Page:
Today’s Writing Challenge guest blogger is Dr Fiona Bird. Fiona is the Head of the Department of Zoology at La Trobe University. She has published internationally on the ecology of marine mudflats, with a particular emphasis on burrowing ghost shrimp. Her most recent work is in the area of assessment. In this piece, Fiona highlights the importance of her peer-writing group to being a successful academic writer. Time must be scheduled explicitly for writing; as she explains, structure and support of this nature has made her a more productive writer.
Becoming a better, more productive writer with the help of friends
I like to write and I particularly enjoy the gradual reshaping of a piece from its first to final draft. I have written more this year than any other because for the first time ever, I have made time to write. Time for writing doesn’t just appear in your diary, it needs to be planned, booked in advance and committed to. One way is through regular participation in a peer-writing group. I meet once a month by email/phone with two colleagues from other institutions. We commit to a morning of writing by emailing our goals for the session to each other and then meet at lunch time via a phone conference call to discuss our writing progress and any hurdles we experienced. We provide each other with advice and encouragement and celebrate our achievements. We comment on manuscript drafts when requested and challenge each other to try new approaches such as writing more stylistically. I have become a better, more productive writer because of my participation in this peer-writing support group.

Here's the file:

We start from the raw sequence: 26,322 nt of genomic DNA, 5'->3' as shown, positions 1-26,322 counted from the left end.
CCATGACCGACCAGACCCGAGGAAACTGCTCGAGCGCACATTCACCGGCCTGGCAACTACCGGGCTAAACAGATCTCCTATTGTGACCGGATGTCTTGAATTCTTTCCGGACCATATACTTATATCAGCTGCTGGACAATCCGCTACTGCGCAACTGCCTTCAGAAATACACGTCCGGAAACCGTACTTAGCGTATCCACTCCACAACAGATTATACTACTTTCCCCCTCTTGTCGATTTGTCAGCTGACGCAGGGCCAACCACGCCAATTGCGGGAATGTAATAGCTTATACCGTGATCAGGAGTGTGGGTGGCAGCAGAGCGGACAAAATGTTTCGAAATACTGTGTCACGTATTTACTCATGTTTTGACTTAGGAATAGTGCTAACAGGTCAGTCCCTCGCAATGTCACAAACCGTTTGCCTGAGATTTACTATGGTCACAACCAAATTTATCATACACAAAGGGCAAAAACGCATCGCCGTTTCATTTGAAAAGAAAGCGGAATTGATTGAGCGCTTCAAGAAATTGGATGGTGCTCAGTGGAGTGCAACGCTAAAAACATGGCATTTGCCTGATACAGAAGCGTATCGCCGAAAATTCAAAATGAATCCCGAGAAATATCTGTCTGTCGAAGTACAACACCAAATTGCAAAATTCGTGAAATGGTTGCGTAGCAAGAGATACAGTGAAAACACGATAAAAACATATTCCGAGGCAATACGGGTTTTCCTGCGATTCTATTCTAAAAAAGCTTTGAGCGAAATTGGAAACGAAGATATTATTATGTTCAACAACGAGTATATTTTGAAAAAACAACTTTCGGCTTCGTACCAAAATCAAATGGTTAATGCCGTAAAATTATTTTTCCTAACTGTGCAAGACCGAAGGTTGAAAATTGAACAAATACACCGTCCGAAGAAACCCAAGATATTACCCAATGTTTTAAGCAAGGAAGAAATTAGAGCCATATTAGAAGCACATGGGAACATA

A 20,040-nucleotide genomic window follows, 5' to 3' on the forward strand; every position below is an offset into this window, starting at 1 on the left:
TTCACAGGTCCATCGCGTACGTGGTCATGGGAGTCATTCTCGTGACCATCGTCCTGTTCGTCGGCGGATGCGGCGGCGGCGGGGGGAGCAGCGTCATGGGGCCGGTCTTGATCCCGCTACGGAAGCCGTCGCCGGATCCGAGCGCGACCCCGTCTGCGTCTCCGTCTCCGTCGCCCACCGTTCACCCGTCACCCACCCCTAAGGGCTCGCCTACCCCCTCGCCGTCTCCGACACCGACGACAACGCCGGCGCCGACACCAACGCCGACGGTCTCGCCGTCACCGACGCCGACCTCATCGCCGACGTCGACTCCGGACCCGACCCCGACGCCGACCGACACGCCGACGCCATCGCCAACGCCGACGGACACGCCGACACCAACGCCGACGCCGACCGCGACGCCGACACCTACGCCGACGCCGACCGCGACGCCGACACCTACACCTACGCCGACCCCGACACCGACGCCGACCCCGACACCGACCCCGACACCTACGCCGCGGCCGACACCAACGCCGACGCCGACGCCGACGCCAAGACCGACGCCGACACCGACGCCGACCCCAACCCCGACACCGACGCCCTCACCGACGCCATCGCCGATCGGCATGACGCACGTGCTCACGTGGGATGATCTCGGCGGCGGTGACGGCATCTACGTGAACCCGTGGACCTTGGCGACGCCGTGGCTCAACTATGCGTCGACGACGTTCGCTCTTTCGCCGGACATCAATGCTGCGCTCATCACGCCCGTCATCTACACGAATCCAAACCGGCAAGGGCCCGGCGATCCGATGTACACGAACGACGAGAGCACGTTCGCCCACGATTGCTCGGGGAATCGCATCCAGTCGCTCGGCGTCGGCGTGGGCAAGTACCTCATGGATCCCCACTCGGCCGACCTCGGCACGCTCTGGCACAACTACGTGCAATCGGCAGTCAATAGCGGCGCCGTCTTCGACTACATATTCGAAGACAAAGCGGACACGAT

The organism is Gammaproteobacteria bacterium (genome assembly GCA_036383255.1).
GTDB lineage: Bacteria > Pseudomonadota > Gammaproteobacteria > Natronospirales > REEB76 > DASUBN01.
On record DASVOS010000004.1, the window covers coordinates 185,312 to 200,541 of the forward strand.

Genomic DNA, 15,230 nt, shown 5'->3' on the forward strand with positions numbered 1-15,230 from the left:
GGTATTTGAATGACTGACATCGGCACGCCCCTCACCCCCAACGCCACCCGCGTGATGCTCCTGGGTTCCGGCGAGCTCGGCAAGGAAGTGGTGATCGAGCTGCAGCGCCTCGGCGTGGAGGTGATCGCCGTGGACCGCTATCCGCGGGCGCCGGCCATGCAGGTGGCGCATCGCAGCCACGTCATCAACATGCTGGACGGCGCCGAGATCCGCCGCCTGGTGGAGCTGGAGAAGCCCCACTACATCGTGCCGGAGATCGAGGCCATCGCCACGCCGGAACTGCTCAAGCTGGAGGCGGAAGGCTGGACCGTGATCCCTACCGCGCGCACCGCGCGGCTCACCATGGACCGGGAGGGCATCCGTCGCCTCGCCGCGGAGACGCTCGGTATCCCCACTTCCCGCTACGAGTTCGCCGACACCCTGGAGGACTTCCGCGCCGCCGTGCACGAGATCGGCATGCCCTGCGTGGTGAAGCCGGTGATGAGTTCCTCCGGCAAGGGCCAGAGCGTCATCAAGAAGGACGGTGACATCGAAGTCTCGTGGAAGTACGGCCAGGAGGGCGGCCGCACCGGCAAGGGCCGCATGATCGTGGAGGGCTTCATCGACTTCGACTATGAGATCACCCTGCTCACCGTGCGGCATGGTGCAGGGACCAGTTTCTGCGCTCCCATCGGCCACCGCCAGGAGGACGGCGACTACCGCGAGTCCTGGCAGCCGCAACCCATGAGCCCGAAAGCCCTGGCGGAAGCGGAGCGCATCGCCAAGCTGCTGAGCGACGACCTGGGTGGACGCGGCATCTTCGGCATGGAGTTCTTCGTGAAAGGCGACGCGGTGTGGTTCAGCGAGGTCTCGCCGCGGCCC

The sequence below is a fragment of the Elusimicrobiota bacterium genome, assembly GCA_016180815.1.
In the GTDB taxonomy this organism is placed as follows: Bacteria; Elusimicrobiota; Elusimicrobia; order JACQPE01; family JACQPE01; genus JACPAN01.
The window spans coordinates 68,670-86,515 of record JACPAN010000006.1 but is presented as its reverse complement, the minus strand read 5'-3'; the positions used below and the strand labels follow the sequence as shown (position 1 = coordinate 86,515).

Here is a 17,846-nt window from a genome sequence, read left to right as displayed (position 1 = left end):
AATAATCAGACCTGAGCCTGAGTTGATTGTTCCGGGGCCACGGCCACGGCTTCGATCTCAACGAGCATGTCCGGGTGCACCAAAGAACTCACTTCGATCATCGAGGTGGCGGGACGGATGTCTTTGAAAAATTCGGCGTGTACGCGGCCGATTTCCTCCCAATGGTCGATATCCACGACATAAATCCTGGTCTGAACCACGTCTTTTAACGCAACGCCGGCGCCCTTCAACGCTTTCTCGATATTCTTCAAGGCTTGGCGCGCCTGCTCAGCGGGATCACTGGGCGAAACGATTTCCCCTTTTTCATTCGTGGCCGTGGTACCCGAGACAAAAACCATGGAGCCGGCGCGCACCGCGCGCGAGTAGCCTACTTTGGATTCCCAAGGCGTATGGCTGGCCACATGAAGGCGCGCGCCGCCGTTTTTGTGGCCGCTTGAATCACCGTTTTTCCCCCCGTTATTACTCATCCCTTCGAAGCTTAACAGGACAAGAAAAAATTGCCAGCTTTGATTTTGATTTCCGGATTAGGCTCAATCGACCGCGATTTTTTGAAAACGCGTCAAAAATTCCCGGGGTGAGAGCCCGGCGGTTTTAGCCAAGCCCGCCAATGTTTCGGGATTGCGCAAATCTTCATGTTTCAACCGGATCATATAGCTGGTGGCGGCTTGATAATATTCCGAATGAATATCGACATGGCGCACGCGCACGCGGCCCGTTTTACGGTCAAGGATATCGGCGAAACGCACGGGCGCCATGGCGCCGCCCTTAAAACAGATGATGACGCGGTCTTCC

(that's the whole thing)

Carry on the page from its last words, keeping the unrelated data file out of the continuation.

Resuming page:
Having both early and more developed drafts of your writing read and commented on by your peers can be hugely valuable. While opening up your work to the critical eyes of others early in the writing process can be angst-inducing, it is far better to receive their comments and questions while writing and thinking is still very much in motion and you are not entirely invested in the shape and content of a piece of writing. We suggest that you provide your reader with some cues about what you would like them to provide feedback on, if you’d like their general observations or more specific suggestions and the stage of your research and writing. In her book, ‘Academic Writing Retreats: a facilitator’s guide’, Barbara Grant, provides a really useful framework for the peer-review of drafts – for both the reviewer and the reviewees. She also describes some great writing group activities. You can find her book here. Robert Brown’s ‘Eight Questions’ might also help you to clarify and hone your ideas when you are planning or revising a piece of writing for publication. As Fiona suggests, your peers can be of great support to you during the writing process. The sense of being part of an intellectual community, where every member is striving to make a contribution to knowledge, can be reassuring when the going gets tough or when motivation wanes.
It would be great to hear any tips you have about the process of peer-review. Post in the comment section below to share.
Good-luck and keep writing hard!